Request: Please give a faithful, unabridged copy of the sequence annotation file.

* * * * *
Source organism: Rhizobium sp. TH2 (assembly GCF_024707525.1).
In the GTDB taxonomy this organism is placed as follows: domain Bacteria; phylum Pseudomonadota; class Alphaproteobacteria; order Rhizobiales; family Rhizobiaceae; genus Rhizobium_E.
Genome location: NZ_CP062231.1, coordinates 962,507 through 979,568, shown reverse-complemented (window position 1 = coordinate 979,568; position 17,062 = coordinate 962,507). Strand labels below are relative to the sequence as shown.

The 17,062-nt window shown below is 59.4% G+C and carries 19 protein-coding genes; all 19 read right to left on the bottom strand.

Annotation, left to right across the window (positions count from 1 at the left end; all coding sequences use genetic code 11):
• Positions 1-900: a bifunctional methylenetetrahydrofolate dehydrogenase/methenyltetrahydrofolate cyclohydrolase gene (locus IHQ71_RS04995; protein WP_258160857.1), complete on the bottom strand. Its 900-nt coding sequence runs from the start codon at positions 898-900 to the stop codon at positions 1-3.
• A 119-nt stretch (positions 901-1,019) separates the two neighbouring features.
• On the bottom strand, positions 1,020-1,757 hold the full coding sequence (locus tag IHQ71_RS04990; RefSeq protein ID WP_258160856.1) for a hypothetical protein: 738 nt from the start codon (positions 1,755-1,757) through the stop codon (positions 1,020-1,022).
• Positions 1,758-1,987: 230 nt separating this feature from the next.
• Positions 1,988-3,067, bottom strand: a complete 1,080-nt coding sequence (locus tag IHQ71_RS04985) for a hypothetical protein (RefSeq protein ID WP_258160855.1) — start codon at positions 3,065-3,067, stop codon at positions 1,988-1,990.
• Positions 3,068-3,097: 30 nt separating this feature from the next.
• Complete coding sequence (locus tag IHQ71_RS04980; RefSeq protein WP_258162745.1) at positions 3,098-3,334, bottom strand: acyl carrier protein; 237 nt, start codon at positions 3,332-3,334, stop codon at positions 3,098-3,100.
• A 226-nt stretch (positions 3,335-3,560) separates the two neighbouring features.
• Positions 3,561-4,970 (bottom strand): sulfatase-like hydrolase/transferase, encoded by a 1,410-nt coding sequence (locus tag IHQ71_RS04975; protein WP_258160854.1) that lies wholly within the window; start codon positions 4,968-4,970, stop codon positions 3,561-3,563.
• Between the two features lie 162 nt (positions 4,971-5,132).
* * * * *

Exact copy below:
Source organism: Rhizobium sp. TH2 (assembly GCF_024707525.1).
In the GTDB taxonomy this organism is placed as follows: domain Bacteria; phylum Pseudomonadota; class Alphaproteobacteria; order Rhizobiales; family Rhizobiaceae; genus Rhizobium_E.
Genome location: NZ_CP062231.1, coordinates 962,507 through 979,568, shown reverse-complemented (window position 1 = coordinate 979,568; position 17,062 = coordinate 962,507). Strand labels below are relative to the sequence as shown.

The 17,062-nt window shown below is 59.4% G+C and carries 19 protein-coding genes; all 19 read right to left on the bottom strand.

Annotation, left to right across the window (positions count from 1 at the left end; all coding sequences use genetic code 11):
• Positions 1-900: a bifunctional methylenetetrahydrofolate dehydrogenase/methenyltetrahydrofolate cyclohydrolase gene (locus IHQ71_RS04995; protein WP_258160857.1), complete on the bottom strand. Its 900-nt coding sequence runs from the start codon at positions 898-900 to the stop codon at positions 1-3.
• A 119-nt stretch (positions 901-1,019) separates the two neighbouring features.
• On the bottom strand, positions 1,020-1,757 hold the full coding sequence (locus tag IHQ71_RS04990; RefSeq protein ID WP_258160856.1) for a hypothetical protein: 738 nt from the start codon (positions 1,755-1,757) through the stop codon (positions 1,020-1,022).
• Positions 1,758-1,987: 230 nt separating this feature from the next.
• Positions 1,988-3,067, bottom strand: a complete 1,080-nt coding sequence (locus tag IHQ71_RS04985) for a hypothetical protein (RefSeq protein ID WP_258160855.1) — start codon at positions 3,065-3,067, stop codon at positions 1,988-1,990.
• Positions 3,068-3,097: 30 nt separating this feature from the next.
• Complete coding sequence (locus tag IHQ71_RS04980; RefSeq protein WP_258162745.1) at positions 3,098-3,334, bottom strand: acyl carrier protein; 237 nt, start codon at positions 3,332-3,334, stop codon at positions 3,098-3,100.
• A 226-nt stretch (positions 3,335-3,560) separates the two neighbouring features.
• Positions 3,561-4,970 (bottom strand): sulfatase-like hydrolase/transferase, encoded by a 1,410-nt coding sequence (locus tag IHQ71_RS04975; protein WP_258160854.1) that lies wholly within the window; start codon positions 4,968-4,970, stop codon positions 3,561-3,563.
• Between the two features lie 162 nt (positions 4,971-5,132).